On this International Day of Women in Engineering, let's honor the achievements and contributions of women in the field of engineering. Let’s use this day to inspire and empower the next generation of female engineers. We can cultivate interest and curiosity in our students through interactive learning activities that incorporate technology and the engineering design process.
Engineering education is important for girls and young women because it equips them with valuable skills and opens doors to diverse opportunities. Girls can develop problem-solving, critical thinking, and creativity skills while exploring their curiosity about how things work. Engineering education also empowers girls to become confident and capable individuals, preparing them for a variety of exciting careers that they may not have thought previously attainable. By encouraging girls to pursue their passions and contribute their unique perspectives to engineering-related concepts and designs, they help to nurture a more inclusive and innovative world.
Here are just a few ways to start girls on the road to a future in engineering.
Showcase famous female engineers.
Foster collaboration skills by assigning student groups to create interactive presentations using Google Slides or LYNX, highlighting the accomplishments and impact of notable women in diverse engineering disciplines. This engaging activity encourages students to explore the contributions of these exceptional engineers and promotes a deeper understanding of the possibilities within the field of engineering. Highlight pioneers like:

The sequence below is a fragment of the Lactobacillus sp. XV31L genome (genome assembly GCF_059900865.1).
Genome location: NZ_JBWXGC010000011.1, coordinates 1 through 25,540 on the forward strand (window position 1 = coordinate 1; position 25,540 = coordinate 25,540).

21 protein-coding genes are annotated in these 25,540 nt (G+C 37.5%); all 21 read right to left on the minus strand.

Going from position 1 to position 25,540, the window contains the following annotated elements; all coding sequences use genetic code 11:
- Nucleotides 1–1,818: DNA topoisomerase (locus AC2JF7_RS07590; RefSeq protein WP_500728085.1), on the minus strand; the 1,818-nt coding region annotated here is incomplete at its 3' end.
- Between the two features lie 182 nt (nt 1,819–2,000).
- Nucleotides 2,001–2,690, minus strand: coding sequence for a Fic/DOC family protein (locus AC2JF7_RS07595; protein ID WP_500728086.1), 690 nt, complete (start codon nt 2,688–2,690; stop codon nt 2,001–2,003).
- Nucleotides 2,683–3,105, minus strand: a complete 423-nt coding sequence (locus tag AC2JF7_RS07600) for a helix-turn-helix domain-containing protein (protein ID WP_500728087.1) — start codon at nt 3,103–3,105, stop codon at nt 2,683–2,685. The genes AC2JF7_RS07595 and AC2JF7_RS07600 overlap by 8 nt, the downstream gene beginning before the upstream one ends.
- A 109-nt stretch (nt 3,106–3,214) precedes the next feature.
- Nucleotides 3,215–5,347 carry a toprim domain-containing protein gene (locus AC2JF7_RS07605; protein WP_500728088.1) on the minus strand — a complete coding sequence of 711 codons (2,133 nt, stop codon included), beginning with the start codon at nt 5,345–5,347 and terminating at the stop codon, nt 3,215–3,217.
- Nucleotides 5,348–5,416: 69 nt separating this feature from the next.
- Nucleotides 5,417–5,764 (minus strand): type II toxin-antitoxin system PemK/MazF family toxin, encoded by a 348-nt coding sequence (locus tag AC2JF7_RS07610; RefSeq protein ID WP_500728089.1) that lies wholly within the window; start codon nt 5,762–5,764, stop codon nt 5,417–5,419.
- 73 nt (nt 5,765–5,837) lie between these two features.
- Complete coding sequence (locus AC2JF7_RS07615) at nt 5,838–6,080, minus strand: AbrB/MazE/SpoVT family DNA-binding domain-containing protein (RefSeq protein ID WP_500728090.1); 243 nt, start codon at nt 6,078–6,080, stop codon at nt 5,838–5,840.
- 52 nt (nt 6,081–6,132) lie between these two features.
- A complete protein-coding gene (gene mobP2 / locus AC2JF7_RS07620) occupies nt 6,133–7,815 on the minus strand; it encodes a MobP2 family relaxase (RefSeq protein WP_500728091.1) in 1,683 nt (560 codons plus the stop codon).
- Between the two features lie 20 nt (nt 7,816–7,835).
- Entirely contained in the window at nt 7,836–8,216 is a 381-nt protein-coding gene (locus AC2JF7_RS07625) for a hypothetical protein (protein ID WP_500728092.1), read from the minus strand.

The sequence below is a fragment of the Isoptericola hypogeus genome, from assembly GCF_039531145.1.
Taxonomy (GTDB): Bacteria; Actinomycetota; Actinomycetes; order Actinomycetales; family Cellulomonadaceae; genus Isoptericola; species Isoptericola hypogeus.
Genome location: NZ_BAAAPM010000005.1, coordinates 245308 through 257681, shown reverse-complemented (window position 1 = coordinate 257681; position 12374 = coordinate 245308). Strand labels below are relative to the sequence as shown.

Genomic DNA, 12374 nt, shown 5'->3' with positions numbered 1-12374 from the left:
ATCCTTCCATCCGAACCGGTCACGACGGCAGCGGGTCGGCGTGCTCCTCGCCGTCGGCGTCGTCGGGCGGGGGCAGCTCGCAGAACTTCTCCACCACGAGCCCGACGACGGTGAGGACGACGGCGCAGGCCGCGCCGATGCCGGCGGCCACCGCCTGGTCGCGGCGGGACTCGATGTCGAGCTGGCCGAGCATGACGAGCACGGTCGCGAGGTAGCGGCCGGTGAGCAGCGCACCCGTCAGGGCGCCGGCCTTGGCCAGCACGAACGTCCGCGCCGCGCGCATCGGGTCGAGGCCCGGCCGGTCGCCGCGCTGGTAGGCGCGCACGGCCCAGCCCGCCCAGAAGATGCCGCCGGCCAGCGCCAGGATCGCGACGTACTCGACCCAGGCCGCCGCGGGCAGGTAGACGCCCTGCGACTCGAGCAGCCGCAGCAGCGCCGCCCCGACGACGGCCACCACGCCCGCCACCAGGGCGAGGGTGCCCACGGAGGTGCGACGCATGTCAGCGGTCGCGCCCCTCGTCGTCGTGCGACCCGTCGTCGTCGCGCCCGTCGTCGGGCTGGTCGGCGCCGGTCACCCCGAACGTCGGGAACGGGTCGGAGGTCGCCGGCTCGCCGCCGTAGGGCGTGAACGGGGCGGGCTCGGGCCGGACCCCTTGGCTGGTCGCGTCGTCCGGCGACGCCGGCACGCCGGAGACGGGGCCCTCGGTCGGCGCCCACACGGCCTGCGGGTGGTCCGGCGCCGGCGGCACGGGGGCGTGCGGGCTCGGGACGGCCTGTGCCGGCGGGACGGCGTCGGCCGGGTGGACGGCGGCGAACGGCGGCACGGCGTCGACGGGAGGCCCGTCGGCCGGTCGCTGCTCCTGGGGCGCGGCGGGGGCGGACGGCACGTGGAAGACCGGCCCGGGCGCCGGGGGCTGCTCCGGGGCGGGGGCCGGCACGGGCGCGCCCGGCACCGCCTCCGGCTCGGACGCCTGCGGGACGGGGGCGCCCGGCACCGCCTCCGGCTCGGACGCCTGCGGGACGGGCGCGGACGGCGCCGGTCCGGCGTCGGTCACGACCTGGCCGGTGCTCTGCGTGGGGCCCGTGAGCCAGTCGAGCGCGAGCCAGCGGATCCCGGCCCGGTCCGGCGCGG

- Ada Lovelace, a pioneering mathematician and writer, collaborated with Charles Babbage on the Analytical Engine. Recognized as the world's first computer programmer, her algorithm for the Engine laid the groundwork for modern computing and algorithmic thinking. Her legacy continues to shape the field of technology.
- Emily Warren Roebling, an outstanding civil engineer, made vital contributions to the construction of the iconic Brooklyn Bridge. Assuming the role of chief engineer after her husband became ill, she displayed remarkable knowledge and determination in managing the project's complexities. Emily's exceptional engineering prowess and leadership were instrumental in the bridge's successful completion, defying gender stereotypes in a male-dominated field.